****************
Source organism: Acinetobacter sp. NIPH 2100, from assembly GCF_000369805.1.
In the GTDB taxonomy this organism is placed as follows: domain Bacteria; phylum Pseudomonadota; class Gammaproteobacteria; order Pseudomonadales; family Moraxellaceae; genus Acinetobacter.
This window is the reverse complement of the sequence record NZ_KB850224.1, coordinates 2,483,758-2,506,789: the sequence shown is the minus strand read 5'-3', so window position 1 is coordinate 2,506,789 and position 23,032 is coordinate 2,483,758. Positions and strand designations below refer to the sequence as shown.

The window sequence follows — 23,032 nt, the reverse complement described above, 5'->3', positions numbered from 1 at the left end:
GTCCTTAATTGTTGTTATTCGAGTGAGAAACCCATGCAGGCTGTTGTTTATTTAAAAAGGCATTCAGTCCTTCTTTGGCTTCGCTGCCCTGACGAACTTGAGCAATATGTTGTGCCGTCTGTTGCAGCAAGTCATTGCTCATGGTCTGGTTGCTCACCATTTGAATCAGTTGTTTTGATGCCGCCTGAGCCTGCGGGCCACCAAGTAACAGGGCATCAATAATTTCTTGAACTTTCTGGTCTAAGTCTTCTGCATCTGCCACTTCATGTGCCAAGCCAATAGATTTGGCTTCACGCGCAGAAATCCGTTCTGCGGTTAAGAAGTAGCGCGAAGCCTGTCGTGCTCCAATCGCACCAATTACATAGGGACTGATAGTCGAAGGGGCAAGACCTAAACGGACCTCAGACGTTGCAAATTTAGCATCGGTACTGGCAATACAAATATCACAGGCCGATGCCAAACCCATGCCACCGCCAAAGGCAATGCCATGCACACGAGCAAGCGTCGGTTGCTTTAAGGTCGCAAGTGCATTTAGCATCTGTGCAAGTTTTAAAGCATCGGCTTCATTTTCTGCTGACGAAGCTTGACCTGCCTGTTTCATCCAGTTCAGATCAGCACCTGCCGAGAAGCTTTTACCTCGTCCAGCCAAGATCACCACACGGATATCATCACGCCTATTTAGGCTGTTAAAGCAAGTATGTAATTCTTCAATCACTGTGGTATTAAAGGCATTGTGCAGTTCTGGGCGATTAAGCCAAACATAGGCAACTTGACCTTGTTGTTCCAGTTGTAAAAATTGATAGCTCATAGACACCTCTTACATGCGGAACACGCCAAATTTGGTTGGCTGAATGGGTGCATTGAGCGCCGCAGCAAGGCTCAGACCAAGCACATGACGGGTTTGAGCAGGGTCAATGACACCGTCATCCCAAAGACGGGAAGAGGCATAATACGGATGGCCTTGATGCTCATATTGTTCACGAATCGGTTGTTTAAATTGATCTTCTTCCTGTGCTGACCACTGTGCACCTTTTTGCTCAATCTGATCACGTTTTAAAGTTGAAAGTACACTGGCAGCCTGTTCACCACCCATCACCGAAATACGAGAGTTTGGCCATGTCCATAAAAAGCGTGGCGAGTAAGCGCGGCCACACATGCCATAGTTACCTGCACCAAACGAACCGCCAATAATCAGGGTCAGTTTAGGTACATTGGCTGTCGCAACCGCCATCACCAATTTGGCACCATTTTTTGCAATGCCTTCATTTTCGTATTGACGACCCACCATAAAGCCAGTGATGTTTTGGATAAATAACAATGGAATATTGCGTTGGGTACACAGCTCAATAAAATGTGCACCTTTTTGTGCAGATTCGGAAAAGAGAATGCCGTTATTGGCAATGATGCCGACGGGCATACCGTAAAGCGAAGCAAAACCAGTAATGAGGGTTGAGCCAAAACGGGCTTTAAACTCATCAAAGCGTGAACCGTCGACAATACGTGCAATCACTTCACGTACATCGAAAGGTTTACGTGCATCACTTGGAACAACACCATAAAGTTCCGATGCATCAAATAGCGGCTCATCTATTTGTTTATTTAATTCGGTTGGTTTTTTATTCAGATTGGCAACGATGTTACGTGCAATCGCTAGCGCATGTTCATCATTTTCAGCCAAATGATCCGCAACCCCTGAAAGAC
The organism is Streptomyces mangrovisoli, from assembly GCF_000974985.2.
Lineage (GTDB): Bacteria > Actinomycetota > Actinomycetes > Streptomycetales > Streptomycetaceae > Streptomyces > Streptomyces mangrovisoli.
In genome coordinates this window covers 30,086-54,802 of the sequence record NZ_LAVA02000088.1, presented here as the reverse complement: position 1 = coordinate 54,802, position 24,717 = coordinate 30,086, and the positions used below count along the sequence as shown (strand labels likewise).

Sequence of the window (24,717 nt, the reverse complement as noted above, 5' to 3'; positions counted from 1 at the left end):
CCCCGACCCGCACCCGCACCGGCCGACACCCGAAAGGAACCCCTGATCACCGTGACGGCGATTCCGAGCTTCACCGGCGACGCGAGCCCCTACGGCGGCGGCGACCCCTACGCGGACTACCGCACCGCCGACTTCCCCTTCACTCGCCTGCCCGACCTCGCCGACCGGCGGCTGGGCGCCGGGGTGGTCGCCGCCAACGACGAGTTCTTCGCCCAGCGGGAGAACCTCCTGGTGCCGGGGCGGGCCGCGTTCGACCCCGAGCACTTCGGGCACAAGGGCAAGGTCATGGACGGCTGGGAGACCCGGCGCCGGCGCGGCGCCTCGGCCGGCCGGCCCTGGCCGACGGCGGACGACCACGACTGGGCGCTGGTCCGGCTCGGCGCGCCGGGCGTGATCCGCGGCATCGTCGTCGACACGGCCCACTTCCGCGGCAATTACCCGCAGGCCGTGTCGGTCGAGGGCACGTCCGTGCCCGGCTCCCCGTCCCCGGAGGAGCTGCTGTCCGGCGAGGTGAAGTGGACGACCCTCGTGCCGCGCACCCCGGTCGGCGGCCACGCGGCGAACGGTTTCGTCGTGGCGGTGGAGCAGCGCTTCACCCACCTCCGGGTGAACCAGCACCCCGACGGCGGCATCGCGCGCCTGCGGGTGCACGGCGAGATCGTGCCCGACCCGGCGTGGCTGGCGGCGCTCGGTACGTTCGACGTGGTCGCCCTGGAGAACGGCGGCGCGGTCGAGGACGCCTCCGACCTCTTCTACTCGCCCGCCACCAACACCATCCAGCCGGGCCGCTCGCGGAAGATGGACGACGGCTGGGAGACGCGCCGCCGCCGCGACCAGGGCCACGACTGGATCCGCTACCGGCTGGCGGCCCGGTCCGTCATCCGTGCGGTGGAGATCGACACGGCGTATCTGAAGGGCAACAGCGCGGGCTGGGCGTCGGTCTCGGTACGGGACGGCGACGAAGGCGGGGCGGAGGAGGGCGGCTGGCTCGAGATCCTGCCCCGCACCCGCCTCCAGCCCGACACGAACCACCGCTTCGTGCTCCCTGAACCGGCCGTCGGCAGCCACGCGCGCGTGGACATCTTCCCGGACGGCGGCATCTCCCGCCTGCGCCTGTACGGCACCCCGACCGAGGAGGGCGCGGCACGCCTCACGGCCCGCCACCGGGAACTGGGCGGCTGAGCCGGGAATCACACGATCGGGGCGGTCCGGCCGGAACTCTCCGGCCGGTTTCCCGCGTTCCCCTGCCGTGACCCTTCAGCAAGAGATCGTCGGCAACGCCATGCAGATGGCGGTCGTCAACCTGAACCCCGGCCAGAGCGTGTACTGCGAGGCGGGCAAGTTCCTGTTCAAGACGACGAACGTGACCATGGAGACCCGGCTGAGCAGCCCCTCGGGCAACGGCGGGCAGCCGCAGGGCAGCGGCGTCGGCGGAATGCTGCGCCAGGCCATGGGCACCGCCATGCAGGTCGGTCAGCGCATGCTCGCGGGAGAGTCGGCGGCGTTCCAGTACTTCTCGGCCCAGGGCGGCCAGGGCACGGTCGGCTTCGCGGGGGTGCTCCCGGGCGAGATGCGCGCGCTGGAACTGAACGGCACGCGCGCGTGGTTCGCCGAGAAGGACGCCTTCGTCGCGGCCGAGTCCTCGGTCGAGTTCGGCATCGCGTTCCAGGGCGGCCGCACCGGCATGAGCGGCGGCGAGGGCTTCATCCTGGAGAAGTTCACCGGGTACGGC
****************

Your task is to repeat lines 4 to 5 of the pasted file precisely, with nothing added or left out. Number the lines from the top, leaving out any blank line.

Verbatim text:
The window sequence follows — 23,032 nt, the reverse complement described above, 5'->3', positions numbered from 1 at the left end:
GTCCTTAATTGTTGTTATTCGAGTGAGAAACCCATGCAGGCTGTTGTTTATTTAAAAAGGCATTCAGTCCTTCTTTGGCTTCGCTGCCCTGACGAACTTGAGCAATATGTTGTGCCGTCTGTTGCAGCAAGTCATTGCTCATGGTCTGGTTGCTCACCATTTGAATCAGTTGTTTTGATGCCGCCTGAGCCTGCGGGCCACCAAGTAACAGGGCATCAATAATTTCTTGAACTTTCTGGTCTAAGTCTTCTGCATCTGCCACTTCATGTGCCAAGCCAATAGATTTGGCTTCACGCGCAGAAATCCGTTCTGCGGTTAAGAAGTAGCGCGAAGCCTGTCGTGCTCCAATCGCACCAATTACATAGGGACTGATAGTCGAAGGGGCAAGACCTAAACGGACCTCAGACGTTGCAAATTTAGCATCGGTACTGGCAATACAAATATCACAGGCCGATGCCAAACCCATGCCACCGCCAAAGGCAATGCCATGCACACGAGCAAGCGTCGGTTGCTTTAAGGTCGCAAGTGCATTTAGCATCTGTGCAAGTTTTAAAGCATCGGCTTCATTTTCTGCTGACGAAGCTTGACCTGCCTGTTTCATCCAGTTCAGATCAGCACCTGCCGAGAAGCTTTTACCTCGTCCAGCCAAGATCACCACACGGATATCATCACGCCTATTTAGGCTGTTAAAGCAAGTATGTAATTCTTCAATCACTGTGGTATTAAAGGCATTGTGCAGTTCTGGGCGATTAAGCCAAACATAGGCAACTTGACCTTGTTGTTCCAGTTGTAAAAATTGATAGCTCATAGACACCTCTTACATGCGGAACACGCCAAATTTGGTTGGCTGAATGGGTGCATTGAGCGCCGCAGCAAGGCTCAGACCAAGCACATGACGGGTTTGAGCAGGGTCAATGACACCGTCATCCCAAAGACGGGAAGAGGCATAATACGGATGGCCTTGATGCTCATATTGTTCACGAATCGGTTGTTTAAATTGATCTTCTTCCTGTGCTGACCACTGTGCACCTTTTTGCTCAATCTGATCACGTTTTAAAGTTGAAAGTACACTGGCAGCCTGTTCACCACCCATCACCGAAATACGAGAGTTTGGCCATGTCCATAAAAAGCGTGGCGAGTAAGCGCGGCCACACATGCCATAGTTACCTGCACCAAACGAACCGCCAATAATCAGGGTCAGTTTAGGTACATTGGCTGTCGCAACCGCCATCACCAATTTGGCACCATTTTTTGCAATGCCTTCATTTTCGTATTGACGACCCACCATAAAGCCAGTGATGTTTTGGATAAATAACAATGGAATATTGCGTTGGGTACACAGCTCAATAAAATGTGCACCTTTTTGTGCAGATTCGGAAAAGAGAATGCCGTTATTGGCAATGATGCCGACGGGCATACCGTAAAGCGAAGCAAAACCAGTAATGAGGGTTGAGCCAAAACGGGCTTTAAACTCATCAAAGCGTGAACCGTCGACAATACGTGCAATCACTTCACGTACATCGAAAGGTTTACGTGCATCACTTGGAACAACACCATAAAGTTCCGATGCATCAAATAGCGGCTCATCTATTTGTTTATTTAATTCGGTTGGTTTTTTATTCAGATTGGCAACGATGTTACGTGCAATCGCTAGCGCATGTTCATCATTTTCAGCCAAATGATCCGCAACCCCTGAAAGAC